Hungry Like the Wolves
In the near future, werewolf-kind hovers on the brink of extinction. Werewolves 2: Pack Mentality, a text adventure by Choice of Games, casts the player in the role of a young but talented werewolf resistance fighter trying to rescue their species from human aggression. This thrilling interactive novel kept me on the edge of my seat, even if the plot tended to railroad me a bit.
Werewolves 2 is closer to a choose-your-own-adventure book than what I’d call an adventure game. There are no puzzles and no failure state. Every few pages, the player chooses from a list of potentual actions. Their answer determines how the story progresses from there. That’s the theory anyway, as I often had trouble discerning what impact my decisions had, if any.
The player’s first main goal is to rescue a group of their fellow werewolves from a secret government facility. During the planning stage, the rebel leader asks what role you’d like to play in the operation, the choices being logistics, spy, assassin or shock trooper. I chose spy, hoping for some text-based social stealth action.
Plot Hole Junction
At first, it seemed like I was going to get my wish, as the second scene involved me talking my way past the base’s second in command. But that’s where things got kind of wonky. After going through the whole process of creating a fake human identity, you still have to infiltrate the base by posing as one of the prisoners. After that, there are precisely two instances when you feel like a proper spy sneaking around behind enemy lines. The first time, when the player character spends an entire day undercover, is very well done and exactly what I was hoping to see. The second was practically an afterthought where you’re in and out in five minutes. Everything else is identical across all of the roles.
They probably did this so that all the different roles can have mostly similar scenes, but this ended up creating a few big plot holes. During the spy path, the player character spends about two-thirds of the mission posing as a prisoner, then changing into a guard uniform to sneak around outside their cell block. I’m no infiltration expert, but I refuse to believe it would be that easy to go back and forth unnoticed. Come to think of it, is the spy even necessary if the resistance already had people on the inside? And why could the other agents get in alright, but you have to go in with the prisoners? Why even include the spy option if it was that difficult a fit for the narrative?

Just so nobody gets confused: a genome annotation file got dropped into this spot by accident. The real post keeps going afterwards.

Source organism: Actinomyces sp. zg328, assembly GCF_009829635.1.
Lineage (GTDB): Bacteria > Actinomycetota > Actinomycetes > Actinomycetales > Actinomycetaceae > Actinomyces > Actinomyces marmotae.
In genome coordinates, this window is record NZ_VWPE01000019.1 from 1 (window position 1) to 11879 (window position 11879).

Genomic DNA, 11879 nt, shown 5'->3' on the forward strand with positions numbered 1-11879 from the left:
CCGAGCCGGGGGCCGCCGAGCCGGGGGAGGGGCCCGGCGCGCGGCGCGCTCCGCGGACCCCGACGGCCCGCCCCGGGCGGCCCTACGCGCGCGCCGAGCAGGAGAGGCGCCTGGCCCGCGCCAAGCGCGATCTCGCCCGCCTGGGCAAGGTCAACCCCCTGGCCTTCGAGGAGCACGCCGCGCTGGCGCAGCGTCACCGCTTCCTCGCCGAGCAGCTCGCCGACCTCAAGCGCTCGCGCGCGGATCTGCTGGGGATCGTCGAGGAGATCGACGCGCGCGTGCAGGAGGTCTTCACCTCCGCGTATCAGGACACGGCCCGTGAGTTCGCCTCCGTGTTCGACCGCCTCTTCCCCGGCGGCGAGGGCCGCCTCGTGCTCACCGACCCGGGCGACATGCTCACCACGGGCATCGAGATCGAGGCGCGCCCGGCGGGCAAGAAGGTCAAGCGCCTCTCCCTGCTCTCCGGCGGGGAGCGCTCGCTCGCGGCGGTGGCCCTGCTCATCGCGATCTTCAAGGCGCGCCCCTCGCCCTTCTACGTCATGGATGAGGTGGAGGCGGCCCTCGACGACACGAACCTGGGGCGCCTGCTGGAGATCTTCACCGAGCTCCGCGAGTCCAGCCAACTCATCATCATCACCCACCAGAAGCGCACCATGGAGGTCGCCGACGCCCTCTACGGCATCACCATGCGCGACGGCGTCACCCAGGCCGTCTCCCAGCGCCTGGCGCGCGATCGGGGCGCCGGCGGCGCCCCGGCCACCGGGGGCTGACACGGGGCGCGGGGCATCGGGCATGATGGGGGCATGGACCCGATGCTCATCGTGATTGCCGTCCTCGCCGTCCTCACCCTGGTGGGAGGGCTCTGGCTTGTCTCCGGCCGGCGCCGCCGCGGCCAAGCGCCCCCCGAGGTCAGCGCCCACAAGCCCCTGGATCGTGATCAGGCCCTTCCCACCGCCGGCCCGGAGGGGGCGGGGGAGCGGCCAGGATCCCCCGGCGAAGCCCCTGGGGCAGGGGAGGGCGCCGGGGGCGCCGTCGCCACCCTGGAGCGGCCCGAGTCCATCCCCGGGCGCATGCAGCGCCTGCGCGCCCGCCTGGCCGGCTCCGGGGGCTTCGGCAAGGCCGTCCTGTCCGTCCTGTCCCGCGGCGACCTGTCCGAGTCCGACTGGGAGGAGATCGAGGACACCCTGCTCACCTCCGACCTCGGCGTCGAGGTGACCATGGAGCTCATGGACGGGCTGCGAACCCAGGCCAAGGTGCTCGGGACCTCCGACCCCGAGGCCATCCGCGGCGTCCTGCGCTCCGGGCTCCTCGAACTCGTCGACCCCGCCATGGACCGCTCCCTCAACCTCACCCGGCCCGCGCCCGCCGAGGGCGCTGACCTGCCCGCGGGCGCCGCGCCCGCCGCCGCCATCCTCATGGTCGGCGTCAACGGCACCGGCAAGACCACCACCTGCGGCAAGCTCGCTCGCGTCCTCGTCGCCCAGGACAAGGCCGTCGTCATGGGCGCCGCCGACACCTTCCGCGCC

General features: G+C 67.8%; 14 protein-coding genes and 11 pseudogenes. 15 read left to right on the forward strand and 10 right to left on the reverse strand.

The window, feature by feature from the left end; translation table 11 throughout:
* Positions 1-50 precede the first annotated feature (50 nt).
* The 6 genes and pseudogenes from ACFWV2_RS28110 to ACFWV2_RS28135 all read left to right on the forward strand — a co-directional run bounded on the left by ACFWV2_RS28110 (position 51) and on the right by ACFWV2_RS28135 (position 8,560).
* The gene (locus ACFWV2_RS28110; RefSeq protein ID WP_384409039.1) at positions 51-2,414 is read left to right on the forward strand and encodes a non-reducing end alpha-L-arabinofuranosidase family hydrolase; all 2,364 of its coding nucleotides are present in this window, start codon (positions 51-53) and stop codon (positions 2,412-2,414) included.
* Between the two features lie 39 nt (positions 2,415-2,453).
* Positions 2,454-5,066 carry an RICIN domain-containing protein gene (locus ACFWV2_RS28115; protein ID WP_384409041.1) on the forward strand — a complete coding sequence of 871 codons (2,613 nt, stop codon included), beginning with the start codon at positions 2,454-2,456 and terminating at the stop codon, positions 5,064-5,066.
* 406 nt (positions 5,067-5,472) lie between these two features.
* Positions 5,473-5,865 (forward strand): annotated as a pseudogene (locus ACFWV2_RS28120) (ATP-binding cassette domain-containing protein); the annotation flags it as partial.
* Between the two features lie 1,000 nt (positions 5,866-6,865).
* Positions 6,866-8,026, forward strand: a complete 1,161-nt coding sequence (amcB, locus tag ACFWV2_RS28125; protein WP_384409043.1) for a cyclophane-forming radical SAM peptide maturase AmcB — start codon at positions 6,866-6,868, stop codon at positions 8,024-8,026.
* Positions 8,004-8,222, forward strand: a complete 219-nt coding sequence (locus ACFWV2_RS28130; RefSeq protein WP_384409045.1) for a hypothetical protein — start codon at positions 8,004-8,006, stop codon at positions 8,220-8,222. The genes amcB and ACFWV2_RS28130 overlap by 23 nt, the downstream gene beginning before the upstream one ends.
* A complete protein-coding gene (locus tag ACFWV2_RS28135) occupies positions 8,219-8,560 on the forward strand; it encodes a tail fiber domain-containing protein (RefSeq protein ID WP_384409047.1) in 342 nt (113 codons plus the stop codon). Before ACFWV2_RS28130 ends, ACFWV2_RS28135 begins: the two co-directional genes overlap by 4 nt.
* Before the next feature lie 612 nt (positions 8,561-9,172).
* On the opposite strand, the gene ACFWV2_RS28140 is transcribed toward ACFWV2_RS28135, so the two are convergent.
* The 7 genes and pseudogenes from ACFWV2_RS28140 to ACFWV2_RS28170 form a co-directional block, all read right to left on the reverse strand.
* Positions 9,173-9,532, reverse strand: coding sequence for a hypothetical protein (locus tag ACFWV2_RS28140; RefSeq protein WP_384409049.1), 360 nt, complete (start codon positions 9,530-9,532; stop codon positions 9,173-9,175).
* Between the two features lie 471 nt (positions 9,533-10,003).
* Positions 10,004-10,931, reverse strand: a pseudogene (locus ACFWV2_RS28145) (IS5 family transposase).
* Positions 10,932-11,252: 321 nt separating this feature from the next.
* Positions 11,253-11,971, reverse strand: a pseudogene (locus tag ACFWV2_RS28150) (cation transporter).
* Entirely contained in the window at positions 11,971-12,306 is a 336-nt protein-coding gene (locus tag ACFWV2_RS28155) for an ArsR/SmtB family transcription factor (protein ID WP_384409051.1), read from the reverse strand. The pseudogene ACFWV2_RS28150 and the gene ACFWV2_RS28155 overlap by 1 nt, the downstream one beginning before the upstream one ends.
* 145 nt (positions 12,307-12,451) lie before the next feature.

Full Moon Fever
Despite these criticisms, I still enjoyed the story overall. The characters were interesting and I thought the romance subplot was well written. A lot of the characters were static, but they were written with enough personality and nuance to keep me engaged. You will be at a slight disadvantage if you didn’t play the first game, but the prologue does an alright job of catching you up.
Werewolves 2 is very good at building tension, especially when it comes to making decisions. Once you pick one, there’s no going back, so you’d better weigh the options carefully. That said, there were several instances where a seemingly obvious solution was missing from the list. Other times I saw the choice I wanted, but it was phrased in a way I disagreed with. This is frequently the case when you’re called to make a moral judgment, and the game assumes there can only be one rationale for a given action. This wasn’t always the case, but it happened often enough to be noticeable.
Werewolves 2 also falls into the same traps as many other urban fantasies. There’s a lot of excellent background lore, but the universe itself seems way too similar to ours. One character explicitly mentions 9/11, meaning that Al-Qaeda exists in this timeline. That means WW1, WW2, the Russian Revolution, and the Soviet invasion of Afghanistan all played out exactly the same way they did in our world. All I’m saying is that you’d think the existence of werewolves would have had a much bigger impact on human history.
Then there are the issues that always crop up whenever mythical creatures act as a stand-in for a marginalized group. Werewolves 2 frequently invokes real-world atrocities when describing the human treatment of werewolves. The difference here is that the villains have a point. More than once, a lone werewolf quickly overwhelmed an entire squad of armed soldiers. Werewolves in this universe also have the potential to turn feral, becoming extremely irrationally violent, even to other werewolves. Combine those two facts, and it’s hard to argue that they aren’t a threat to humans. I’m not saying the humans in Werewolves 2 are secretly the good guys or anything, but there’s definitely friction between text and subtext.
Did I enjoy Werewolves 2? Yes. Would I play it again? Maybe. If you like urban fantasy and YA novels in particular, you’ll probably like Werewolves 2. It’s not the perfect experience, but still an enjoyable ride that’s worth the price of admission.
Is it Hardcore?
A decent interactive urban fantasy novel, Werewolves 2 is a fundamentally flawed but genuinely enjoyable experience.